Out of Syllabus by Sumana Roy
Speaking Tiger Books, March 2019
138 pages / Amazon
Out of Syllabus is Sumana Roy’s debut poetry collection. Roy, much acclaimed for her works How I Became a Tree (2017) and Missing: A Novel (2017), also recently edited the recent anthology of the finest animal stories in Indian literature, Animalia Indica (2019).
Roy’s forte is relationship. Her poems saturate with relationship and explore the resonances – emotional, linguistic, and imaginative, of relationship and its polyvalence of meaning. What Roy revels in is the unraveling of the texture of ‘desire’ – desire that is mired in deceit, disparity and doubt, and yet discerning enough to usher in a greater dawn of realization. Speaking of a palpable design, Roy is divergent in the manner that each section of her new collection is about a subject (or academic discipline) privileging the wholeness of alternatives over reductive typecasting of subjects. How each subject intersects, undercuts and works in tandem is an area of pedagogical scaffolding.
On the construal of the enterprise of knowledge, Roy’s host of epigraphs is a method of seeking the forms and nature of knowledge about relationship. Her multiple allusions is Eliotesque in opening up the intrigue of forging meaning of relationships from multitudes of stimulants – stimulants which are anti-mimetic, incursive, ephemeral, tangled, intentional, serendipitous, paradoxical and peripheral. Besides the conceptual affinity, the epigraphs are also in antithesis to the poems creating an awakening to multi-hued reality. Rather than seeking a reconciliation of the binaries, Roy loves to indulge in the flux of experiences that makes this collection a metaphorical deluge. However, its organic unity is an appeal to introspection to invade the personal space as the pithy statement holds out: ‘Now an outside waits/ on an inside.’ This is perhaps a defense of her poetic creation. It is a Dantean world in its blending of poetry and epistemology. Roy creates a circuit and shows the ‘how’ of the intersection of different areas of knowledge and to what extent this lends to reimagining her poetics fostering dialogues about epistemic issues and relationships across time and contexts.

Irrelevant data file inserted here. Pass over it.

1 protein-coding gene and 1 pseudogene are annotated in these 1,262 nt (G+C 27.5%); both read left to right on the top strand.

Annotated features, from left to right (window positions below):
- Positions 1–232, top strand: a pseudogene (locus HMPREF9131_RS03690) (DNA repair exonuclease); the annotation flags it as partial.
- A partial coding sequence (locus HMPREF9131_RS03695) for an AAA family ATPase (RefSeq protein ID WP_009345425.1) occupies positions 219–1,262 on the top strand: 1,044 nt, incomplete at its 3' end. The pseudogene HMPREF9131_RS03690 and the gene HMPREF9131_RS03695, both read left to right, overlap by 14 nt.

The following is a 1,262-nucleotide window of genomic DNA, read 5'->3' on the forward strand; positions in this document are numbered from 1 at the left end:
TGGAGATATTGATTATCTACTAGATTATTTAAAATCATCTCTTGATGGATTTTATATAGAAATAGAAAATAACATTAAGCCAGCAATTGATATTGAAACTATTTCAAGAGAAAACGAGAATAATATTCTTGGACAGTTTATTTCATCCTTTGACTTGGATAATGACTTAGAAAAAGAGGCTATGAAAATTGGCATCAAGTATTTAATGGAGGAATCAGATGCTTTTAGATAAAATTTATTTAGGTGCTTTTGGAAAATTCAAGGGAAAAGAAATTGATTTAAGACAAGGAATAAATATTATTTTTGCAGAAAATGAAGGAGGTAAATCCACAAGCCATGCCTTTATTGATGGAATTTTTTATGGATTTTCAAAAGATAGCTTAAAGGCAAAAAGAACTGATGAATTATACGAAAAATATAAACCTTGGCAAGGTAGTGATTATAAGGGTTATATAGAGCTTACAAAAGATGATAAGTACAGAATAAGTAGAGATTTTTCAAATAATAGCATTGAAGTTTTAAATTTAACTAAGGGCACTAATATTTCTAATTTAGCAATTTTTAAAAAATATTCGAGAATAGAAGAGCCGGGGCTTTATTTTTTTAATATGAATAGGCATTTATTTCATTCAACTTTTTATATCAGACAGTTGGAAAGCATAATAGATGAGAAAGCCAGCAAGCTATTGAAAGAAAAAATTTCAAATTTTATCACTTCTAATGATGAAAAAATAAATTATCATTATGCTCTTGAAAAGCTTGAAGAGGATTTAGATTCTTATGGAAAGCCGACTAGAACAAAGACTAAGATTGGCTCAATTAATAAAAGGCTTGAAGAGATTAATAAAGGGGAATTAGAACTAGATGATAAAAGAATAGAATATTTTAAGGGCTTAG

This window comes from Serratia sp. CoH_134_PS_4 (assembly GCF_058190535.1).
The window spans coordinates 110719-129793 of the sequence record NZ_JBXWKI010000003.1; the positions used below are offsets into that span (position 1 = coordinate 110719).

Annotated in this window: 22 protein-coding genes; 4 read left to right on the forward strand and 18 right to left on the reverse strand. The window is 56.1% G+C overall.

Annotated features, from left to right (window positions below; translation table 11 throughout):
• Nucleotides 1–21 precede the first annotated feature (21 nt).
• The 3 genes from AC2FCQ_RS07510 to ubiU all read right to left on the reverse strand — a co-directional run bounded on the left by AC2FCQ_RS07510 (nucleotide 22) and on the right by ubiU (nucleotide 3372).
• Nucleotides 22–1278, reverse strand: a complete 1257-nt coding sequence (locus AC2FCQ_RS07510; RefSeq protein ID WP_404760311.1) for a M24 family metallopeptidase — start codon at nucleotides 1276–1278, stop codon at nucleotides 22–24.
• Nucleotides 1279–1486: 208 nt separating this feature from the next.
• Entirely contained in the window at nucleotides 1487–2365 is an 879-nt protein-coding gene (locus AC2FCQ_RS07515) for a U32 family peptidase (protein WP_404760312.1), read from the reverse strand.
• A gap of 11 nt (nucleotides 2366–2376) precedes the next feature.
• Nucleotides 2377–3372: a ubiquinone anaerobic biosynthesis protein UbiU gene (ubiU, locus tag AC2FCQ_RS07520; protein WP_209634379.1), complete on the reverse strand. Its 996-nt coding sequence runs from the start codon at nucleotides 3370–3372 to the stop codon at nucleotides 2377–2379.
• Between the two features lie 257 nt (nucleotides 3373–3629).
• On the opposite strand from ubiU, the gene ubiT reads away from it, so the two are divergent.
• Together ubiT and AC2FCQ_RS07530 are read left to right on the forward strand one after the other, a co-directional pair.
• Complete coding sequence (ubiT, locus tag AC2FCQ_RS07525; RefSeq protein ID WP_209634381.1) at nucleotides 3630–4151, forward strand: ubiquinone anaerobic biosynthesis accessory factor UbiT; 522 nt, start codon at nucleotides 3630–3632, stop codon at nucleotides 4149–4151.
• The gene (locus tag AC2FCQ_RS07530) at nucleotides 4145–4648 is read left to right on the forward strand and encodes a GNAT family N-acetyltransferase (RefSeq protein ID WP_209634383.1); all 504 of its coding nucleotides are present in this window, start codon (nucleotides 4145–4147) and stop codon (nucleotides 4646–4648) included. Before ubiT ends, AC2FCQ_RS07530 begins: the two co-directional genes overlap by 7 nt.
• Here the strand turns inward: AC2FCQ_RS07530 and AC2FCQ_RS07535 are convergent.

Structurally, the collection begins with Mathematics, alluding to Linda Pastan: “The proper numbers march together/ their uniforms button bright;/ the rational numbers walk alone.” It ends with Art, alluding to Pablo Picasso: “Others have seen what is and asked why/ I have seen what could be and asked why not.” The poem “The Third Is a Betrayal” under Mathematics further alludes to T.S. Eliot’s “The Waste Land.” Roy unpacks the festering void that seals the fate of relationship: “You and I are now the third,” followed by the categorical submission that is hyperbolic “a lifetime’s strangers.” The stagnant relationship in the wake of “an iterant holy betrayal” is a paradoxical take on the failing institution of marriage. However, what redeems these crises is the acute awareness of presence: “There’s a stranger in that word.”
One wonders if writing is a conscious act aiming at dethroning the mounting arrogance of illusions and, in retrospect, bridges the gaps in conjugal fidelity. Writing, an existential determinant, foregrounds the horizontal responsibility to relationship. The poem “Portraits: Shards” is a ten-fold way of representation that culminates in “Death Mask” in the metaphor of life as “a harvest of waste” or a “history of tiredness” where the denial of renewal is paramount with a bleak sense of finality. Death is more a death-wish (metaphorically) than a physical death. What renders permanence to Roy’s poems is the beauty of suspension between realization of the contingent and the longing for the consummation of the elusive certain.
Roy’s penchant for prolixity can develop self-indulgence to the detriment of expression. The wealth of accumulated, memory-laden experience can at times be heavy going. However, what intersects with ambiguity is, of course, an eloquence which is intriguingly provocative, but the poetic voice is rather muffled though supple with connotations. In the poem “Sadness,” where Roy employs a riot of metaphors, each epigram is weighed down with an intensity of possibilities. The possessive instinct of a diffused and studied search is more than evident in so far as sadness is “a white crane,” “a white sand,” “white hibiscus,” “a snow-covered tree,” “a wild elephant’s tusk,” “the sclera,” and “a museum, pictures of white wall.” The preponderance of “white” is but remote to unmask its intent as each “white” is a loaded proposition, sometimes Hardyesque. It reminds me of the pagan musk-and-dance ecstasy of the Dionysian cult in the Euripidean Bacchae. Nevertheless, the clingy sense of relationship lingers all along that exudes a new climactic immediacy: “It washes itself, tinges read and becomes white again.”